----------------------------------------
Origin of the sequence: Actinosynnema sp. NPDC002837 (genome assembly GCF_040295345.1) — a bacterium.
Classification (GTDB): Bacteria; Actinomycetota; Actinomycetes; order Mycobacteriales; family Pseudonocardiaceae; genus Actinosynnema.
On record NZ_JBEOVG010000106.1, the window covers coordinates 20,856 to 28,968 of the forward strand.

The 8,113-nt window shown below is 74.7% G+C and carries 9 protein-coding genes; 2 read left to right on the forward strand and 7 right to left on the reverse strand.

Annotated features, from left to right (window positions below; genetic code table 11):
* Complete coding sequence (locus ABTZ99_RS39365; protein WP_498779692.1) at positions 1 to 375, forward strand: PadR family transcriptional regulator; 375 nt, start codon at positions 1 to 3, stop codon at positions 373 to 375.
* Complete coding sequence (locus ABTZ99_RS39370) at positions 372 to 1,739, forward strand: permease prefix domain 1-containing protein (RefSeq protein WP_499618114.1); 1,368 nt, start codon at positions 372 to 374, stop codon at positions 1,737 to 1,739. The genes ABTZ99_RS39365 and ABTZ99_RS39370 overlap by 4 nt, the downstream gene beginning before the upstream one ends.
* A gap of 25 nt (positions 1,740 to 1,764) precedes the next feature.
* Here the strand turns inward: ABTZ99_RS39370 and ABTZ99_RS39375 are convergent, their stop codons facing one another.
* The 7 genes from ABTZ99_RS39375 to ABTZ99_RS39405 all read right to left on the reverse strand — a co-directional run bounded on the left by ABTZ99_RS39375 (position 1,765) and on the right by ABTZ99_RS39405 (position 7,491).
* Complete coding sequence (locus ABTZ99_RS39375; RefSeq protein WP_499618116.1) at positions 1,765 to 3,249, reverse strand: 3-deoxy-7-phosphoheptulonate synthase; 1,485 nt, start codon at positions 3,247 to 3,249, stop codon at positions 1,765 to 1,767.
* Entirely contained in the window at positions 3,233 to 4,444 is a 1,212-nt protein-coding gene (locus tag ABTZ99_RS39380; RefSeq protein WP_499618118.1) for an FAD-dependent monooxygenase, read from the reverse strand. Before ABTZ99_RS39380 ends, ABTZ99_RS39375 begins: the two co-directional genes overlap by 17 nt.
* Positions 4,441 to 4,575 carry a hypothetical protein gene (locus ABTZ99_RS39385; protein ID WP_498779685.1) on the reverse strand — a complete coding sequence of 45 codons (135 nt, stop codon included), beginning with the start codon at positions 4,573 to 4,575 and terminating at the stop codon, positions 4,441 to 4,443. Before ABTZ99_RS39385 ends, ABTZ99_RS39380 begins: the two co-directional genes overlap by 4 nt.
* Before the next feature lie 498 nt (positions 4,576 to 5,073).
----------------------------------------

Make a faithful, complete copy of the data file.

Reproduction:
Origin of the sequence: Actinosynnema sp. NPDC002837 (genome assembly GCF_040295345.1) — a bacterium.
Classification (GTDB): Bacteria; Actinomycetota; Actinomycetes; order Mycobacteriales; family Pseudonocardiaceae; genus Actinosynnema.
On record NZ_JBEOVG010000106.1, the window covers coordinates 20,856 to 28,968 of the forward strand.

The 8,113-nt window shown below is 74.7% G+C and carries 9 protein-coding genes; 2 read left to right on the forward strand and 7 right to left on the reverse strand.

Annotated features, from left to right (window positions below; genetic code table 11):
* Complete coding sequence (locus ABTZ99_RS39365; protein WP_498779692.1) at positions 1 to 375, forward strand: PadR family transcriptional regulator; 375 nt, start codon at positions 1 to 3, stop codon at positions 373 to 375.
* Complete coding sequence (locus ABTZ99_RS39370) at positions 372 to 1,739, forward strand: permease prefix domain 1-containing protein (RefSeq protein WP_499618114.1); 1,368 nt, start codon at positions 372 to 374, stop codon at positions 1,737 to 1,739. The genes ABTZ99_RS39365 and ABTZ99_RS39370 overlap by 4 nt, the downstream gene beginning before the upstream one ends.
* A gap of 25 nt (positions 1,740 to 1,764) precedes the next feature.
* Here the strand turns inward: ABTZ99_RS39370 and ABTZ99_RS39375 are convergent, their stop codons facing one another.
* The 7 genes from ABTZ99_RS39375 to ABTZ99_RS39405 all read right to left on the reverse strand — a co-directional run bounded on the left by ABTZ99_RS39375 (position 1,765) and on the right by ABTZ99_RS39405 (position 7,491).
* Complete coding sequence (locus ABTZ99_RS39375; RefSeq protein WP_499618116.1) at positions 1,765 to 3,249, reverse strand: 3-deoxy-7-phosphoheptulonate synthase; 1,485 nt, start codon at positions 3,247 to 3,249, stop codon at positions 1,765 to 1,767.
* Entirely contained in the window at positions 3,233 to 4,444 is a 1,212-nt protein-coding gene (locus tag ABTZ99_RS39380; RefSeq protein WP_499618118.1) for an FAD-dependent monooxygenase, read from the reverse strand. Before ABTZ99_RS39380 ends, ABTZ99_RS39375 begins: the two co-directional genes overlap by 17 nt.
* Positions 4,441 to 4,575 carry a hypothetical protein gene (locus ABTZ99_RS39385; protein ID WP_498779685.1) on the reverse strand — a complete coding sequence of 45 codons (135 nt, stop codon included), beginning with the start codon at positions 4,573 to 4,575 and terminating at the stop codon, positions 4,441 to 4,443. Before ABTZ99_RS39385 ends, ABTZ99_RS39380 begins: the two co-directional genes overlap by 4 nt.
* Before the next feature lie 498 nt (positions 4,576 to 5,073).